Sunday, January 18, 2015

On Ideas Whose Time Has Come & Feminine Leadership - Jess Rimington

Here is to a productive week ahead!!

I hope you are inspired by these words of a beautiful leader and friend:

Jess, Ashima and Jen-- OWYP team- Disney World, Florida USA 2007

"Our dream came true and we proved something very important: independent of who you are or where you come from, independent of the world being in economic crisis, if you never give up, have a business plan that works, stick to your ethics, and have a strong culture, then a community, together, can birth an idea whose time has come." Jess Rimington, founder One World Youth Project.

"I have come to believe that at this particular moment in human history the world needs more feminine leadership, embodied in and demonstrated by both women and men. The art of feminine leadership is to give space so that the flame burns brighter, to witness so that there is safe space, to trust so that others trust themselves, to give power so that power multiplies, and to leave when the time to leave has come." Jess Rimington, Founder One World Youth Project.

Wednesday, January 07, 2015

Organizations In Nigeria: Host A Fellow For Short-term Africa-based Internship Program

Last year, the Mandela Washington Fellowship for Young African Leaders, part of President Obama's Young African Leaders Initiative, brought 500 young leaders from every country in Sub-Saharan Africa to the U.S. for 6 weeks of leadership training, including 44 leaders from Nigeria.  USAID is supporting these Fellows after they return to Africa with one year of professional development opportunities, including an Africa-based internship program. 

IREX, a non-profit organization working with the U.S. State Department and USAID to implement the Mandela Washington Fellowship, is looking to identify hosts for short-term professional internships for these young leaders, who are between 25-35 years of age and come from diverse backgrounds.  Internships last between 2-6 months, and companies/organizations should commit to engaging Fellows on a substantive project for a mid-career professional during the internship.  If your organization is interested in hosting a Fellow for a professional internship, please email

Monday, January 05, 2015

Activism In Nigeria And The Movie "Into The Woods"

Activism ac·tiv·ism\ˈak-ti-ˌvi-zəm\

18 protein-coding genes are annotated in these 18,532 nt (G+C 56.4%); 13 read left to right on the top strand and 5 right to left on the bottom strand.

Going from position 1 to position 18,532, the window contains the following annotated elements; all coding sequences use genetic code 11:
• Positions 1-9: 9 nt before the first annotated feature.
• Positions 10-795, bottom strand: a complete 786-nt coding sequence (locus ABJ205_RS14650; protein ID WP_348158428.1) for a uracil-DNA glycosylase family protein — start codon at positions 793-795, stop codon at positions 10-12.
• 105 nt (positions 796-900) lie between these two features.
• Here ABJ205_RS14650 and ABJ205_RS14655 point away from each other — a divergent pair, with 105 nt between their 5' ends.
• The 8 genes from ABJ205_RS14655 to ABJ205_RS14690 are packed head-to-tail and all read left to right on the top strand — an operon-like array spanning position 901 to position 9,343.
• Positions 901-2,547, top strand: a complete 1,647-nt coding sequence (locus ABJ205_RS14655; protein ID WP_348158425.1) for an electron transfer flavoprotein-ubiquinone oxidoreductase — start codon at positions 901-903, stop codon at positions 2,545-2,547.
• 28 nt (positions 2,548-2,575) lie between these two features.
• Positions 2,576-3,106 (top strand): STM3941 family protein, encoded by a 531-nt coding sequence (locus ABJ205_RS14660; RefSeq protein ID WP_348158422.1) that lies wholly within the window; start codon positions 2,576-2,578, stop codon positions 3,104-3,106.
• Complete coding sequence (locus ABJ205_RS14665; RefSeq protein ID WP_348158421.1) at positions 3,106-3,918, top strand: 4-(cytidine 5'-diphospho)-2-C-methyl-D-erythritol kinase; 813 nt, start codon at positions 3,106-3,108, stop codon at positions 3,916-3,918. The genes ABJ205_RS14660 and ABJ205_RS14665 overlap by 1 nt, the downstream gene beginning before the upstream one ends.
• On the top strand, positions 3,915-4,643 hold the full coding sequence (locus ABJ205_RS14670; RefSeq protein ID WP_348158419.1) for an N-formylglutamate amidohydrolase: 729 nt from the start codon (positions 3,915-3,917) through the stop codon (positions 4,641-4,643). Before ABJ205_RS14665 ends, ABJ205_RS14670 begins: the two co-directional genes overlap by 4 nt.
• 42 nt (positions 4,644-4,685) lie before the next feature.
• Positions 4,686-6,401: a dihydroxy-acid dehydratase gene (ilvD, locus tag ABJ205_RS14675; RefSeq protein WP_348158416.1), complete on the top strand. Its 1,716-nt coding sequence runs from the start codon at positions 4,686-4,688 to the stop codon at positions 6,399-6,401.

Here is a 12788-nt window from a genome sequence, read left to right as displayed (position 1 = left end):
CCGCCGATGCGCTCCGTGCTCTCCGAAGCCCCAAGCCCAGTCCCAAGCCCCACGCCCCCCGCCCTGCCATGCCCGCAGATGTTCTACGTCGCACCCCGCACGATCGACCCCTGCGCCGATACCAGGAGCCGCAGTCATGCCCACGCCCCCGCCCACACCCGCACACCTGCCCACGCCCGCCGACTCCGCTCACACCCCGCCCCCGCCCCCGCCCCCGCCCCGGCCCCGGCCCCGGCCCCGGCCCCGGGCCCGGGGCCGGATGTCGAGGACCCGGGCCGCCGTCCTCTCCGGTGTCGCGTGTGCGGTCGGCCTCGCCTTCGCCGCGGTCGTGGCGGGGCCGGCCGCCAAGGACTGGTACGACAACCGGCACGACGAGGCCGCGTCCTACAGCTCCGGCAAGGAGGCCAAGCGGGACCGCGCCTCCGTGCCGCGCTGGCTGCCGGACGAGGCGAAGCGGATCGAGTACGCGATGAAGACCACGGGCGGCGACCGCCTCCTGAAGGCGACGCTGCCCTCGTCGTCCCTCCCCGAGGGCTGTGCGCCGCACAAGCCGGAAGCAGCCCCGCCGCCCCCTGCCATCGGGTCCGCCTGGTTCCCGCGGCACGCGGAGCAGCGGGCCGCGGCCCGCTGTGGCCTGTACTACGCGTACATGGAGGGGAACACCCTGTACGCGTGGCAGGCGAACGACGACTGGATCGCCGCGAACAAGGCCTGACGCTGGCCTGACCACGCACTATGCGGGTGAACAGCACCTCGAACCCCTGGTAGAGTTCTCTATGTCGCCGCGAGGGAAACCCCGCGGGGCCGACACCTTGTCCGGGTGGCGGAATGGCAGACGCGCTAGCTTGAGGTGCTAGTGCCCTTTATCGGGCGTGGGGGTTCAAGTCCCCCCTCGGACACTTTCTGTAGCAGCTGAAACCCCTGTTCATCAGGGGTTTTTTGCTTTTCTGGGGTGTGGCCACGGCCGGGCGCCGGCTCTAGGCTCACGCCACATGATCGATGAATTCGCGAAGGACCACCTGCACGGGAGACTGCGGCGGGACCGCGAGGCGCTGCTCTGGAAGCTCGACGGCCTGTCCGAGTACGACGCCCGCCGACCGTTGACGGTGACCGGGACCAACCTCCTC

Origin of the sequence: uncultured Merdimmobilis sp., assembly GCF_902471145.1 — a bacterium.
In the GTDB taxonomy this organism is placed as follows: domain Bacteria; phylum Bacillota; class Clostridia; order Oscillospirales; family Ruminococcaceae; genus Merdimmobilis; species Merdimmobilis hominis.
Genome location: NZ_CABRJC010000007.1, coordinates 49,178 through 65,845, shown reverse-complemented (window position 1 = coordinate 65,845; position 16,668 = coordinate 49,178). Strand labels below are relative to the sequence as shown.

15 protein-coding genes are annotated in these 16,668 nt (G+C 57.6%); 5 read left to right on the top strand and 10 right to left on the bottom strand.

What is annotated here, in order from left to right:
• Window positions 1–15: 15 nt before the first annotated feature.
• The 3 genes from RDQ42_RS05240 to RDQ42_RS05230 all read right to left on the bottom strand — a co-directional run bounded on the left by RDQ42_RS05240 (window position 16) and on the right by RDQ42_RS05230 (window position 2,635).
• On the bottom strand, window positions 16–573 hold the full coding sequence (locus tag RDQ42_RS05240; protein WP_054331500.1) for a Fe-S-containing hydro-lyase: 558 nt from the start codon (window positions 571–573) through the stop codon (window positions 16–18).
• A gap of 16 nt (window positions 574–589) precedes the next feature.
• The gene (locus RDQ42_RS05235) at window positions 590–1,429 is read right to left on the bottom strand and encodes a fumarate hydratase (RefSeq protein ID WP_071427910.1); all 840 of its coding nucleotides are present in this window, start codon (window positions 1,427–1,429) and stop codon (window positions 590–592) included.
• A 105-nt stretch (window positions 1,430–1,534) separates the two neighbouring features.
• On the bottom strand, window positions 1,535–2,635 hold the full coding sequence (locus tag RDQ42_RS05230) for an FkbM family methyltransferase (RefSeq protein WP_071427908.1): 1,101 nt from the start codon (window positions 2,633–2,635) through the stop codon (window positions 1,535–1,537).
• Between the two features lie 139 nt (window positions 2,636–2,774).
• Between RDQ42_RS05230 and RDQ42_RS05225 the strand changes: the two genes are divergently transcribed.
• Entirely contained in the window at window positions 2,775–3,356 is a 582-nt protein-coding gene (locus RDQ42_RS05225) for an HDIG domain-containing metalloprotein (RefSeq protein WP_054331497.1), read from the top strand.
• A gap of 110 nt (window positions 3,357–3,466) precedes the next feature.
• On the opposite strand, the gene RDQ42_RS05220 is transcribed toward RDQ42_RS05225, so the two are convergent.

: a doctrine or practice that emphasizes direct vigorous action especially in support of or opposition to one side of a controversial issue. (SOURCE: Merriam-Webster).

In Nigeria, I have seen a certain pattern of activistm- fist-pounding standing on the pedestal- screaming for change long enough until the change comes. But the change comes in form of a government appointment. And the activist's voice is blown into silence as he/she soon starts frolicking with the ideologies and acts that he/she once strongly fought against.

Activism is not for everyone. Infact, some people that like to label themselves as activists are not even one. Like me. I am not an activist. But I've been in the past labeled so because of my active participation in development sector. It sounded sexy at the time. But the older I get and the more it seems that the issues real activists have been strongly opposing are not even bulging. Or maybe they are, albeit in trickles.

We must give way and let the activists be activists.

Activism is not a game. If pursuing government appointment is the sole reason for wearing the badge of activism, then please get into the government and change things. Don't just get in and become praise-singers.

Should activists be partisans in the first place? Hunger and poverty is too much in Nigeria.

The movie, "Into the Woods," is a good one. It is a really funny movie (musicals) but somehow I managed to see Nigeria in it.

Two scenes stood out: The part where a woman and her blind daughters opted to run off and hide while others chose to stay and fight the giant. If I recall her words correctly, "Some people are cut out to fight giants...," she said and asked that they call her when the "war" was over... the other scene that stood out was the "the blame-game." This is very common in Nigeria. How did the giant come down? Who planted the seed that grew into a gigantic tree into the sky? Even though some benefitted from the circumstances that led to the event, everyone shared in the blame-game as they tried to find the culprit.

Oh well. It is a new year. In a few weeks, we'll be electing a new set of government leaders.

The world awaits.

Happy New Year Nigerians and fellow global citizens!

May our joy be full.